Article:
Written by Ariana Habibi
On February 22, 2019, The Program in Iranian Studies at the MacMillan Center hosted a screening of Facing Mirrors (آینه های روبرو) , an Iranian drama film centered upon transgender rights in the Islamic Republic of Iran, for the Yale student body.
Directed by Negar Azarbayjani and released in 2011, Facing Mirrors focuses on two people—Rana and Adineh (Eddie)—who, after crossing paths unexpectedly, become integral to each others’ achievement of freedom. Rana, in order to support her family, must defy the gendered norms and expectations imposed on her by society; Eddie, in order to support his own identity as a transgender man, must defy the gendered norms and expectations imposed on him by his family.
One’s sexual identity is comprised of two elements—one acquired and the other non-acquired. While “sex” refers to the biological factors that distinguish males and females from one other, “gender” refers to the social roles that individuals play in any given identification framework within which they interact. Although the United States has a tendency to confound issues of trans- and homosexuality, these issues remain decidedly distinct in Iran. This separation is what allows Iran to be among the most progressive in the world in regard to transgender people, in spite of its government notoriety for its mistreatment of homosexual people.
Since the Iranian legal system is based on Islamic jurisprudence, religious leaders hold influential roles in establishing and interpreting the law. Prior to the Islamic Revolution in 1979, the issue of transgender identity had never been formally addressed by the Iranian government. Following the ascension of the Islamic regime, specifically after a fatwa delivered by Ayatollah Ruhollah Khomeini in 1987, transgender individuals became officially recognized by the government, and were permitted to undergo sex reassignment surgery. As a result of this, sex change is both lawful and legal in modern-day Iran. Sex reassignment surgery is commonplace and conducted very openly; Iran altogether carries out some of the greatest number of sex reassignment operations throughout the world. The government contributes up to half the financial cost of the operation, and issues new birth certificates to recognize and reflect the sex change.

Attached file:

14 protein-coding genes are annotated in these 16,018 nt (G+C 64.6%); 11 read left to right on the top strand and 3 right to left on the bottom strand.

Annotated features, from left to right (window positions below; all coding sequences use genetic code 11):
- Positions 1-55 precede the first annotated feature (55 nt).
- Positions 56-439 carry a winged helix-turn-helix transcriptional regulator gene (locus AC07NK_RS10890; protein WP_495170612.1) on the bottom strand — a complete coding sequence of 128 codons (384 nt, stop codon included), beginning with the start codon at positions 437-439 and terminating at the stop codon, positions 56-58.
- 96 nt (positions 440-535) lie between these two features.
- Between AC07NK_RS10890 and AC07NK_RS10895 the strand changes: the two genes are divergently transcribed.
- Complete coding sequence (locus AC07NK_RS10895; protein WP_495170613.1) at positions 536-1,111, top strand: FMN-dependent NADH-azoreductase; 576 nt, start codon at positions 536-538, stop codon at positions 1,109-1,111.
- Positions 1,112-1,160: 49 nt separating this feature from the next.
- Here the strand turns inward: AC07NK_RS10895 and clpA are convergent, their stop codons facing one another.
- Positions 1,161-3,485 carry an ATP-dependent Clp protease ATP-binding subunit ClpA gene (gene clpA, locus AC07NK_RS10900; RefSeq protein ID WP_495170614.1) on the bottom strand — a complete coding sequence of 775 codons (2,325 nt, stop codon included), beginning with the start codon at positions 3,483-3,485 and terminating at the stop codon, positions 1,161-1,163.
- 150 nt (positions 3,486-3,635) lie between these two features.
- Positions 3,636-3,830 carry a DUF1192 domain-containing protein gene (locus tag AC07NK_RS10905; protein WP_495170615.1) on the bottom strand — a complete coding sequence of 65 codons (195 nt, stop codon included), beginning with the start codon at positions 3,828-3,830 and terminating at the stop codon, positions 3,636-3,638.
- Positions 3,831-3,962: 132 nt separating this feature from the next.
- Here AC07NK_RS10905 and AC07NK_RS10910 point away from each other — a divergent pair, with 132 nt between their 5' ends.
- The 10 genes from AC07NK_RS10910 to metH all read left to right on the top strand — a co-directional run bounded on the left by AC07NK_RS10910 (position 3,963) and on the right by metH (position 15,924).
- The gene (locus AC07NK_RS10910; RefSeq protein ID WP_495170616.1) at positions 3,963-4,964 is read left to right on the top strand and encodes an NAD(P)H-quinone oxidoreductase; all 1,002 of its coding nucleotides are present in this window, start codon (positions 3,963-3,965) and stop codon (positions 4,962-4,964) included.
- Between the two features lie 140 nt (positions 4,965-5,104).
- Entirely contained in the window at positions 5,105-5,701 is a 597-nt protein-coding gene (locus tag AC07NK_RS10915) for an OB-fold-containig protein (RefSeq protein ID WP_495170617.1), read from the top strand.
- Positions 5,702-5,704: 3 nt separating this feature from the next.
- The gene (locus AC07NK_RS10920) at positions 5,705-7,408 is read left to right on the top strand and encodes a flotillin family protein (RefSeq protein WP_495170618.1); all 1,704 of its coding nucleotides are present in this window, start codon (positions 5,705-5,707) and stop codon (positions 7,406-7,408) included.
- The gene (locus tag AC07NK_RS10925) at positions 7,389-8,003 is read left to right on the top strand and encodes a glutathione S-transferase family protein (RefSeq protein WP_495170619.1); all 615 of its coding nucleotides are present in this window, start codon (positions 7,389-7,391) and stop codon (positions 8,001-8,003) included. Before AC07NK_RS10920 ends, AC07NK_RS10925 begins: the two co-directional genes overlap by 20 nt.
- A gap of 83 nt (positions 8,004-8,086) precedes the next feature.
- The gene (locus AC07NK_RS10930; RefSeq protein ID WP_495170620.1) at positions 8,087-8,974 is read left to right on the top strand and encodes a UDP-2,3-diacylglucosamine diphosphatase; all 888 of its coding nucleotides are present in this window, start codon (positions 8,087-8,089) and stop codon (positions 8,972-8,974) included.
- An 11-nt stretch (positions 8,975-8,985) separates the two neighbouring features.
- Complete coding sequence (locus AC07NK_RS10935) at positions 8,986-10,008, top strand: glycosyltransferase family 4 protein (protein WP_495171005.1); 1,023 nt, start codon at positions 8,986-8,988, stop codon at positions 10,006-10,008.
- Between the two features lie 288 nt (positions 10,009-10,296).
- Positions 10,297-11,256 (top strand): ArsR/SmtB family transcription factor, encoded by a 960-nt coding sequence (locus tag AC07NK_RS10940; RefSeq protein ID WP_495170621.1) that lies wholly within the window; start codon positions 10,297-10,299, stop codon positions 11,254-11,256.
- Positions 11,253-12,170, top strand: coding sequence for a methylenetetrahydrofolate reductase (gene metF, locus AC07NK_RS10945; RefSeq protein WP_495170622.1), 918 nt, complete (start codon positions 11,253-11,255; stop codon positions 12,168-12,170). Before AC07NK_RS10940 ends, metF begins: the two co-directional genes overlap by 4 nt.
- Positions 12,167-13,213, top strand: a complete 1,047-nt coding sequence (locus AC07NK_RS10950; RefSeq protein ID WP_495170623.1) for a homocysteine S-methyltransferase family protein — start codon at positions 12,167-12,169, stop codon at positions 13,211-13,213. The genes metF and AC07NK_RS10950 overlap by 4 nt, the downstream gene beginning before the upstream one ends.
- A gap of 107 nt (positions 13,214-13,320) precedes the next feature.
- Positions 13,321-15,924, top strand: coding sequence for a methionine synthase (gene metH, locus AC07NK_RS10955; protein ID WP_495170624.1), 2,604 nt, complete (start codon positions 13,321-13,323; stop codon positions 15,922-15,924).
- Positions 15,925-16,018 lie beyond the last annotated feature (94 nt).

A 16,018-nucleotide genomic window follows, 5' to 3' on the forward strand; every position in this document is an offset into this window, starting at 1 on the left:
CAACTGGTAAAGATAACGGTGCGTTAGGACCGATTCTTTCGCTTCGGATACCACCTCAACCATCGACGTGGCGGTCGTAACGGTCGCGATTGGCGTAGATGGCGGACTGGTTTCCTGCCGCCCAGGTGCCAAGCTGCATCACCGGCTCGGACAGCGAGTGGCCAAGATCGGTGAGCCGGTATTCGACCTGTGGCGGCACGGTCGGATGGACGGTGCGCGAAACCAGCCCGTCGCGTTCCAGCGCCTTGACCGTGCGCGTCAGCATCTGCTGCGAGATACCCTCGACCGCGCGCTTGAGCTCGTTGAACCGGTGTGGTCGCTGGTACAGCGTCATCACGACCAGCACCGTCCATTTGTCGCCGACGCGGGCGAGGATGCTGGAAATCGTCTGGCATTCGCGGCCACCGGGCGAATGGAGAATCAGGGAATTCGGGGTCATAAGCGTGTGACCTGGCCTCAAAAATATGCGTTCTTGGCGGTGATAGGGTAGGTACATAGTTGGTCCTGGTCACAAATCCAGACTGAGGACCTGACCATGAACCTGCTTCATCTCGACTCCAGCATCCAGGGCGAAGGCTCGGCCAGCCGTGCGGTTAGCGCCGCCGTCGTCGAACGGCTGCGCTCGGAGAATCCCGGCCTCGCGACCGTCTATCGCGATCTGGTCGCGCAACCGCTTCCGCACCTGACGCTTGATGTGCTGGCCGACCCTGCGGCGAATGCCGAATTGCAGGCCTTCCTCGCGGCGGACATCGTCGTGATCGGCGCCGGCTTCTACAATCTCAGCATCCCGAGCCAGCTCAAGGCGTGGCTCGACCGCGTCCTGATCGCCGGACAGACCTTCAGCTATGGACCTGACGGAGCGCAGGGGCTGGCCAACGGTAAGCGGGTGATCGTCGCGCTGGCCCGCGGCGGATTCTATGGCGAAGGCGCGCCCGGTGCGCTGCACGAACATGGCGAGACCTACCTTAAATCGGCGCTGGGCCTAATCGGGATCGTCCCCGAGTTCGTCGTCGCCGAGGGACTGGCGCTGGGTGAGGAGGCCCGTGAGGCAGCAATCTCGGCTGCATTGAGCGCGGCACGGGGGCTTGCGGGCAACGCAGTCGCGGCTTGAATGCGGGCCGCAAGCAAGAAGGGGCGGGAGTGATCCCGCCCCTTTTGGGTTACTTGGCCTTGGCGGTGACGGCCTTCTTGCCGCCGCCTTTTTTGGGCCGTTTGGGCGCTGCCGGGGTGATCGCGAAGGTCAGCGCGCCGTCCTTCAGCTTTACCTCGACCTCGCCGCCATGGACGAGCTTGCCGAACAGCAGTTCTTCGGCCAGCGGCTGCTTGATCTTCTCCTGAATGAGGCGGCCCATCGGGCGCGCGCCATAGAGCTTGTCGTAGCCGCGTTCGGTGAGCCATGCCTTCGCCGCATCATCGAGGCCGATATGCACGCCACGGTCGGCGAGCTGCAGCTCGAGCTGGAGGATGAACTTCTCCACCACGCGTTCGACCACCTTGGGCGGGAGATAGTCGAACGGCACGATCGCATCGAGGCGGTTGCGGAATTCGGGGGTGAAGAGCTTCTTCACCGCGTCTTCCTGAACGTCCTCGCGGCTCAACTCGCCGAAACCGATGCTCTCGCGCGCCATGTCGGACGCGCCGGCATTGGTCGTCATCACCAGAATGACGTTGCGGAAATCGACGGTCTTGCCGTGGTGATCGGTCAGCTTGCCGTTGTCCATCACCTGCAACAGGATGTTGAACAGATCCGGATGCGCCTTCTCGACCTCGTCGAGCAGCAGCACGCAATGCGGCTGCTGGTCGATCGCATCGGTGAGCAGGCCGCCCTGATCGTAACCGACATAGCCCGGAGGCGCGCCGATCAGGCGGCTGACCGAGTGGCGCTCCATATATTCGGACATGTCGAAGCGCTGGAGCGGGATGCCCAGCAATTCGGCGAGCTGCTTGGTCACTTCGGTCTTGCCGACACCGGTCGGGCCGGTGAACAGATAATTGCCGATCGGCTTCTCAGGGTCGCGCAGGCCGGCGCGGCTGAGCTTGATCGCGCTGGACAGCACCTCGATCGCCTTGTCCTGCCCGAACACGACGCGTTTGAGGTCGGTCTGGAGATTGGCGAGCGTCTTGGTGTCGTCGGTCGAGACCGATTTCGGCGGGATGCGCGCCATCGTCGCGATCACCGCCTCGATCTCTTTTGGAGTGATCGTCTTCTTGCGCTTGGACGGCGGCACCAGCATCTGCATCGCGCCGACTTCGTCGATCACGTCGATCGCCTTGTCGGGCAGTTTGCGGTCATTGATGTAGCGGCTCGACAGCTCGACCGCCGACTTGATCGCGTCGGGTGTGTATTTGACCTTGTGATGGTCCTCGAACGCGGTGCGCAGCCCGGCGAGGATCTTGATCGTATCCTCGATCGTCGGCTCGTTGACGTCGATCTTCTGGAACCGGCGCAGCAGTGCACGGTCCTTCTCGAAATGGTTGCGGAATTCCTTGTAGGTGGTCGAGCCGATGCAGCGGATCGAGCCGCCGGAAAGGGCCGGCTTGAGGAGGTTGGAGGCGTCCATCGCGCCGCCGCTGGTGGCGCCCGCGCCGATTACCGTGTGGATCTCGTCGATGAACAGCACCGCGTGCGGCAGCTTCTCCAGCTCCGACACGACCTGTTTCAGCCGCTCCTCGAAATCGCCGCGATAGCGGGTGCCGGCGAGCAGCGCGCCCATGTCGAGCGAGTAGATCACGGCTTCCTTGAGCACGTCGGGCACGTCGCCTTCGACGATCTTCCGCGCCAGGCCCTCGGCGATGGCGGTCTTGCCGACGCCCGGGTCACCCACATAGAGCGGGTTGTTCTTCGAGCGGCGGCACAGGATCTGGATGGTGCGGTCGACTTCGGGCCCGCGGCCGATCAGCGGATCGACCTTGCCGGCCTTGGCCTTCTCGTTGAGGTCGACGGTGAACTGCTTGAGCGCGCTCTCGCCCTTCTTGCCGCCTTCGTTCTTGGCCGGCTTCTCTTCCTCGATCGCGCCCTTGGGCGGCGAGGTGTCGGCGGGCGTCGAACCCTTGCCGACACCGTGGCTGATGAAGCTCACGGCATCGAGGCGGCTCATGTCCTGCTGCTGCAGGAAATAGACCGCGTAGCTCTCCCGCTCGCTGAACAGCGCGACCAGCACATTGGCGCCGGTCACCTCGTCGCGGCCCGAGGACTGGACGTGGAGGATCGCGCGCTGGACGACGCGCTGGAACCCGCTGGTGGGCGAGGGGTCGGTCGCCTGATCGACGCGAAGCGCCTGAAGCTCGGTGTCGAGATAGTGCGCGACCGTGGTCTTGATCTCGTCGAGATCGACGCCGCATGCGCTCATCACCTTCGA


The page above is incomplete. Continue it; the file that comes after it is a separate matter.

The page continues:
However, in spite of the government’s apparent approval of transgender issues, transgender people continue to face maltreatment and discrimination from a more personal scale. Transgender people in Iran encounter day-to-day harassment, and find it very difficult to obtain work. Similarly, many have their identities demeaned and disregarded by their own family members—not unlike Eddie’s experience in Facing Mirrors. To an extent, the situation of transgender rights in Iran is almost converse to the situation in the United States: the government is encouraging the people to become more tolerant, as opposed to the people pushing the government to tolerance.
It is plausible that Azarbayjani produced Facing Mirrors both for the pure art of film and for the truth of its message. Where news and politics breed sentiments of animosity and deepen the divide between Iran and the United States, art bridges the gap. By packaging a relevant social concern within an intelligible circumstance, Facing Mirrors calls upon the audience’s universal senses of humanity: for the Iranian people to accept and understand the transgender community, for the international community to accept and understand Iran.
In 2012, Facing Mirrors received the “Best First Feature” award at San Francisco’s Frameline Film Festival, the first and oldest LGBT film festival in the world.